Mercedes CTO, Markus Schaefer, has confirmed that the automaker’s autonomous driving system DRIVE Pilot will be making its way to China to challenge Tesla’s Full Self Driving offering in the country.
Mercedes made waves in the auto industry earlier this year when it became the first automaker certified to operate level 3 autonomous driving vehicles in the United States, with the first State being Nevada. Despite its relatively low operating speed of just 40mph, with a goal of a nationwide release and an 80mph top speed, the company is on the bleeding edge of technology. Now, Mercedes’ CTO has revealed to Reuters that after expanding in the United States, Mercedes will also launch its DRIVE Pilot system in China.
The Mercedes CTO did not specify when the premium German brand would be making its way to the Chinese market, but considering Mercedes has only recently cracked into the U.S., it likely has a lot of growing to do. California is expected to grant Mercedes the ability to operate level 3 autonomous vehicles in the coming months, with more states in the process.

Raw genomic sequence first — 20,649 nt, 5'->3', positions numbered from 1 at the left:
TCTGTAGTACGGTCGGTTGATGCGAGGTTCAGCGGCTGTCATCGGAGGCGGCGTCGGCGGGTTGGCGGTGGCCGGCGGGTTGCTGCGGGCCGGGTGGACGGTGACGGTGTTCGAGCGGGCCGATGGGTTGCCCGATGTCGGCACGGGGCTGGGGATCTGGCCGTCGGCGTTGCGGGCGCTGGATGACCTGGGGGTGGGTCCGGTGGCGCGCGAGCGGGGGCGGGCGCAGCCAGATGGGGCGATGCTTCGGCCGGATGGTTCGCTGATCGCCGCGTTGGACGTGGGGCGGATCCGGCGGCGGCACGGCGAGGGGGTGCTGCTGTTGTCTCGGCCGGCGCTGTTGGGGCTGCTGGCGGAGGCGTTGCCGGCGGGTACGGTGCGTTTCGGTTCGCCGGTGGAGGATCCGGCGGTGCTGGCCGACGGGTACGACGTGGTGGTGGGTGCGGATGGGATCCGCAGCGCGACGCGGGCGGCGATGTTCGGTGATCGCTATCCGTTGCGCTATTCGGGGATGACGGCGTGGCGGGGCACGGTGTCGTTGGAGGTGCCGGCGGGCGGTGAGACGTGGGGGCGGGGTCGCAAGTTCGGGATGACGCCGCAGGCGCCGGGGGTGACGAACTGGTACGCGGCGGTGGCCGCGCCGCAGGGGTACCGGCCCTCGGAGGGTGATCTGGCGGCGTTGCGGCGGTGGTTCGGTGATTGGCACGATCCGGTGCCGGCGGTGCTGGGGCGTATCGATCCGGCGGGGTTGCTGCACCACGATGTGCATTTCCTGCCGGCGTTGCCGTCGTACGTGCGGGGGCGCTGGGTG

What remains unclear is how the regulatory environment in China will handle the introduction of the Mercedes DRIVE Pilot system. Here in the States, each State has created differing levels of regulation on the operation of level 3 autonomy. The response to the new technology has been infamously more stringent in Germany. As for China, regulators have not been as clear, but consumers still hold reservations, particularly regarding Tesla’s offering.
The polar opposite of Tesla’s silicon valley thinking, Mercedes has been incredibly cautious and deliberate with the rollout of its self-driving software. The company has stated that it will accept legal liability in the case of a crash and has worked with regulators to certify to operate in the areas they do, including many sections of German highway and, now, sections of interstate in Nevada.
This difference in design philosophy extends into the design of the software that the two companies are introducing. Tesla has now removed numerous sensors around its vehicles to focus on camera-guided autonomous driving. On the other hand, Mercedes has made it clear that each detection system has a set of parallel sensors to operate as a failsafe, including cameras, lidar, and sonic systems.
There is no doubt that Mercedes has quickly emerged as a leader in the autonomous driving space, leading traditional competitors like BMW and Volkswagen and even challenging the current market leader, Tesla. However, with its cautious expansion, it may be a while before it reaches the same number of operating vehicles as its closest competitor.
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